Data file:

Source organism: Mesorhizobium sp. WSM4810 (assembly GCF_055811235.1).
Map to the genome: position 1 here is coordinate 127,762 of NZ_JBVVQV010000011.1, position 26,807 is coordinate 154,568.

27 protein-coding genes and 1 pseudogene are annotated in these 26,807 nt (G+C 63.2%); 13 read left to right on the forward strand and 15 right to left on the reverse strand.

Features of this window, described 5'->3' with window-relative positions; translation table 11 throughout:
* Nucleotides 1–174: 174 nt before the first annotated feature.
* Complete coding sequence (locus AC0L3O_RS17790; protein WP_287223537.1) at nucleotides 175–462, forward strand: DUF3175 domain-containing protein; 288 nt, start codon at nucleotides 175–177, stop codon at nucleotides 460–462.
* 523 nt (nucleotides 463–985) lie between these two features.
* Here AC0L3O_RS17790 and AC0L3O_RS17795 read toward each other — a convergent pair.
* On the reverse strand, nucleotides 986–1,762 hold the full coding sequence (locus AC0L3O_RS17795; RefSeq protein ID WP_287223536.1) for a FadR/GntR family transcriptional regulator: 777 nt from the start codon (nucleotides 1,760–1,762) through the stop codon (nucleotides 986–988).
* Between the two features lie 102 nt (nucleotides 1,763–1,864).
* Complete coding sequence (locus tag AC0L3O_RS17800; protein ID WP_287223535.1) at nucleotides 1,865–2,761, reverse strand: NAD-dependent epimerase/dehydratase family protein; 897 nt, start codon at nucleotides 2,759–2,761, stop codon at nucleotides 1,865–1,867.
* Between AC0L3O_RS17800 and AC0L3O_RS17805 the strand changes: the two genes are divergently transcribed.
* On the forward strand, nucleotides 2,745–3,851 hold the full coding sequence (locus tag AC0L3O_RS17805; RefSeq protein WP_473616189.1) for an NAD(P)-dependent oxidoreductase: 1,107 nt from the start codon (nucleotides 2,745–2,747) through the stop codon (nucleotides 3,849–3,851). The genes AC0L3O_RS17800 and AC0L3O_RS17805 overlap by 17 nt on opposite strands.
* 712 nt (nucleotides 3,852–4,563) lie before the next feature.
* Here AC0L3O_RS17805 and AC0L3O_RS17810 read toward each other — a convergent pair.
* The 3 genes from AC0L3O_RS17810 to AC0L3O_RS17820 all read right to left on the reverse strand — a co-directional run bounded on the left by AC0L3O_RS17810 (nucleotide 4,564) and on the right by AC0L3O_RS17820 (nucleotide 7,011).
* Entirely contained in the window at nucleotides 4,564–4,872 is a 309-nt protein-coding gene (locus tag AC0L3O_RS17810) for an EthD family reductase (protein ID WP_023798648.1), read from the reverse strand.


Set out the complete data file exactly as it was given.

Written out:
Source organism: Mesorhizobium sp. WSM4810 (assembly GCF_055811235.1).
Map to the genome: position 1 here is coordinate 127,762 of NZ_JBVVQV010000011.1, position 26,807 is coordinate 154,568.

27 protein-coding genes and 1 pseudogene are annotated in these 26,807 nt (G+C 63.2%); 13 read left to right on the forward strand and 15 right to left on the reverse strand.

Features of this window, described 5'->3' with window-relative positions; translation table 11 throughout:
* Nucleotides 1–174: 174 nt before the first annotated feature.
* Complete coding sequence (locus AC0L3O_RS17790; protein WP_287223537.1) at nucleotides 175–462, forward strand: DUF3175 domain-containing protein; 288 nt, start codon at nucleotides 175–177, stop codon at nucleotides 460–462.
* 523 nt (nucleotides 463–985) lie between these two features.
* Here AC0L3O_RS17790 and AC0L3O_RS17795 read toward each other — a convergent pair.
* On the reverse strand, nucleotides 986–1,762 hold the full coding sequence (locus AC0L3O_RS17795; RefSeq protein ID WP_287223536.1) for a FadR/GntR family transcriptional regulator: 777 nt from the start codon (nucleotides 1,760–1,762) through the stop codon (nucleotides 986–988).
* Between the two features lie 102 nt (nucleotides 1,763–1,864).
* Complete coding sequence (locus tag AC0L3O_RS17800; protein ID WP_287223535.1) at nucleotides 1,865–2,761, reverse strand: NAD-dependent epimerase/dehydratase family protein; 897 nt, start codon at nucleotides 2,759–2,761, stop codon at nucleotides 1,865–1,867.
* Between AC0L3O_RS17800 and AC0L3O_RS17805 the strand changes: the two genes are divergently transcribed.
* On the forward strand, nucleotides 2,745–3,851 hold the full coding sequence (locus tag AC0L3O_RS17805; RefSeq protein WP_473616189.1) for an NAD(P)-dependent oxidoreductase: 1,107 nt from the start codon (nucleotides 2,745–2,747) through the stop codon (nucleotides 3,849–3,851). The genes AC0L3O_RS17800 and AC0L3O_RS17805 overlap by 17 nt on opposite strands.
* 712 nt (nucleotides 3,852–4,563) lie before the next feature.
* Here AC0L3O_RS17805 and AC0L3O_RS17810 read toward each other — a convergent pair.
* The 3 genes from AC0L3O_RS17810 to AC0L3O_RS17820 all read right to left on the reverse strand — a co-directional run bounded on the left by AC0L3O_RS17810 (nucleotide 4,564) and on the right by AC0L3O_RS17820 (nucleotide 7,011).
* Entirely contained in the window at nucleotides 4,564–4,872 is a 309-nt protein-coding gene (locus tag AC0L3O_RS17810) for an EthD family reductase (protein ID WP_023798648.1), read from the reverse strand.